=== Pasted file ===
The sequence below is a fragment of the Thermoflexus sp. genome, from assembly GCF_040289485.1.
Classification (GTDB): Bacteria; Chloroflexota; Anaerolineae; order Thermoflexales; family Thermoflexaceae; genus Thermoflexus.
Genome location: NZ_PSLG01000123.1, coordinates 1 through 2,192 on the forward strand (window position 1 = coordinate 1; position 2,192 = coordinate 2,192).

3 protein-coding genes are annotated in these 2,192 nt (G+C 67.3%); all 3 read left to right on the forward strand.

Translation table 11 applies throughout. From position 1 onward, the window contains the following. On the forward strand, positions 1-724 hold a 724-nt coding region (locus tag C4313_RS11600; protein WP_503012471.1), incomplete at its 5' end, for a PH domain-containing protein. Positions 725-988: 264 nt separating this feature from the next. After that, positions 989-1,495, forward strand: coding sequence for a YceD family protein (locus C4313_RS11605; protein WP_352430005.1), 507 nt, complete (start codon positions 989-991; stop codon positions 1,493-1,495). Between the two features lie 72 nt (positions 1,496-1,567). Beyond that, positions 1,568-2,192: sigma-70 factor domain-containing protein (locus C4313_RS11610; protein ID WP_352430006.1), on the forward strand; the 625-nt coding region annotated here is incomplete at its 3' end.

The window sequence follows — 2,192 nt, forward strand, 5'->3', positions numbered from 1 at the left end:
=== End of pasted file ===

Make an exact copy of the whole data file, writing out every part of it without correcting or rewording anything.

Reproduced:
The sequence below is a fragment of the Thermoflexus sp. genome, from assembly GCF_040289485.1.
Classification (GTDB): Bacteria; Chloroflexota; Anaerolineae; order Thermoflexales; family Thermoflexaceae; genus Thermoflexus.
Genome location: NZ_PSLG01000123.1, coordinates 1 through 2,192 on the forward strand (window position 1 = coordinate 1; position 2,192 = coordinate 2,192).

3 protein-coding genes are annotated in these 2,192 nt (G+C 67.3%); all 3 read left to right on the forward strand.

Translation table 11 applies throughout. From position 1 onward, the window contains the following. On the forward strand, positions 1-724 hold a 724-nt coding region (locus tag C4313_RS11600; protein WP_503012471.1), incomplete at its 5' end, for a PH domain-containing protein. Positions 725-988: 264 nt separating this feature from the next. After that, positions 989-1,495, forward strand: coding sequence for a YceD family protein (locus C4313_RS11605; protein WP_352430005.1), 507 nt, complete (start codon positions 989-991; stop codon positions 1,493-1,495). Between the two features lie 72 nt (positions 1,496-1,567). Beyond that, positions 1,568-2,192: sigma-70 factor domain-containing protein (locus C4313_RS11610; protein ID WP_352430006.1), on the forward strand; the 625-nt coding region annotated here is incomplete at its 3' end.

The window sequence follows — 2,192 nt, forward strand, 5'->3', positions numbered from 1 at the left end: